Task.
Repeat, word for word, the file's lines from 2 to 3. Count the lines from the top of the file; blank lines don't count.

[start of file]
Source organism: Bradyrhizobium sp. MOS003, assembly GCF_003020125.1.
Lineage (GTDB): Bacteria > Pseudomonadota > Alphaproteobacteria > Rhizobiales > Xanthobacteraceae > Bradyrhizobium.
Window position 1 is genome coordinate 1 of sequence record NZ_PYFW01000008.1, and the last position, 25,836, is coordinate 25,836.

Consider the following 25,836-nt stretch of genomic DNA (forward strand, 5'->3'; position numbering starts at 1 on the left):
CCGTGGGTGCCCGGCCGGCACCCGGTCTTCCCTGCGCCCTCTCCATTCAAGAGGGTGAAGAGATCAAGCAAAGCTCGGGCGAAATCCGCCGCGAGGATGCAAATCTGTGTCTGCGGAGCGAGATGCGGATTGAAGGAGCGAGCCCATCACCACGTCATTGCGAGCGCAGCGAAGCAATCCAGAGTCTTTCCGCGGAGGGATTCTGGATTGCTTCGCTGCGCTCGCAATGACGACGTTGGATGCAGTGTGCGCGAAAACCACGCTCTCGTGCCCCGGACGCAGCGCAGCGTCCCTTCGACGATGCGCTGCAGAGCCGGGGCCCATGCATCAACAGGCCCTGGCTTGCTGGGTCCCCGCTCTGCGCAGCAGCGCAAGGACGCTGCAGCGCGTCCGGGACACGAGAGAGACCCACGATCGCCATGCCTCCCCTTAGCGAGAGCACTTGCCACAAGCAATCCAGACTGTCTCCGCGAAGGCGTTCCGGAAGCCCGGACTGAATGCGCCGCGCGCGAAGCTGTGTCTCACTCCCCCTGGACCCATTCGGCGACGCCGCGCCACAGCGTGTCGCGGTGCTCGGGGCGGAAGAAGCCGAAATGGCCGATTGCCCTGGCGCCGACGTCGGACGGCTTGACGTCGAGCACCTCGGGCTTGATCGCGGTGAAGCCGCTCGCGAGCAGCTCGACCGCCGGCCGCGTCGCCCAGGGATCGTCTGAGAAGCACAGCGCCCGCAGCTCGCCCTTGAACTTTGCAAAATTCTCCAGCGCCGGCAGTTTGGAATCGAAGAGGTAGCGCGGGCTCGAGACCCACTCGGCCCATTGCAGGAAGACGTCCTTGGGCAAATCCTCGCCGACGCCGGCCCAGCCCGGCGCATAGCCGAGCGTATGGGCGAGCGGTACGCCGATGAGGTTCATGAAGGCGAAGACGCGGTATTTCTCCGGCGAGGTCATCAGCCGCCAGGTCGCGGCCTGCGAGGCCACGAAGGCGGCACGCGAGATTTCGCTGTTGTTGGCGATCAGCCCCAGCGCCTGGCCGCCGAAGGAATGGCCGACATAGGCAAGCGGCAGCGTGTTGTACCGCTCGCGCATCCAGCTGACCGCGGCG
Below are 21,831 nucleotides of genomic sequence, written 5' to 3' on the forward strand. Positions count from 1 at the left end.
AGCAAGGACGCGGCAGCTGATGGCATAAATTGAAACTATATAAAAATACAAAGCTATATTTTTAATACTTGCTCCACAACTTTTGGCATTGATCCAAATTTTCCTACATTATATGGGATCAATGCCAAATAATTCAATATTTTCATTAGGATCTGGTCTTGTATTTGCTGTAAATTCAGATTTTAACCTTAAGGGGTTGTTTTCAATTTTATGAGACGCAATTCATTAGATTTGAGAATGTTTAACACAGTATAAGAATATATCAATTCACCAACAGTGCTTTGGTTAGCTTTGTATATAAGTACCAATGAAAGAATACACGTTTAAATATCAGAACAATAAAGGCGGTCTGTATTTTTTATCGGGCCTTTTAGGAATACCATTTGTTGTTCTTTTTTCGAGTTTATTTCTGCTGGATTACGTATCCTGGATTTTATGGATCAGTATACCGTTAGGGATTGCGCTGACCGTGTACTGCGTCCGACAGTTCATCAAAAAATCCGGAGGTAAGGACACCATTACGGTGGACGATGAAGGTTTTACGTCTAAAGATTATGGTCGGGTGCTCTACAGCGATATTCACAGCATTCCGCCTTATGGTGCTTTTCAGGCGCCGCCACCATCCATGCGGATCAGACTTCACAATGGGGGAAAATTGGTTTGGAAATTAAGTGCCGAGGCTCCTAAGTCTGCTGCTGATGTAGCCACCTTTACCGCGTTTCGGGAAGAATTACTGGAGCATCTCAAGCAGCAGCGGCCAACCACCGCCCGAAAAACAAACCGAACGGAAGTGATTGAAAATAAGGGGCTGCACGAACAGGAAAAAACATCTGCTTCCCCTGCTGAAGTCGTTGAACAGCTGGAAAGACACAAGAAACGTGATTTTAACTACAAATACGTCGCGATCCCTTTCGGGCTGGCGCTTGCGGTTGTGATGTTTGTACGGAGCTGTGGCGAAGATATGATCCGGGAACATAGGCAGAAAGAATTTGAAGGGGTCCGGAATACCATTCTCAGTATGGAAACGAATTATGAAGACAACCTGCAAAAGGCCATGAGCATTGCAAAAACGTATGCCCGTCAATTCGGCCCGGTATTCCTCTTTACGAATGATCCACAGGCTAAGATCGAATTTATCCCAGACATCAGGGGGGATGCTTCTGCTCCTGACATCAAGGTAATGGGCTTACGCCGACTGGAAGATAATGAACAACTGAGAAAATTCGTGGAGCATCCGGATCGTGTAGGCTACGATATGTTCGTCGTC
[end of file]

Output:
Lineage (GTDB): Bacteria > Pseudomonadota > Alphaproteobacteria > Rhizobiales > Xanthobacteraceae > Bradyrhizobium.
Window position 1 is genome coordinate 1 of sequence record NZ_PYFW01000008.1, and the last position, 25,836, is coordinate 25,836.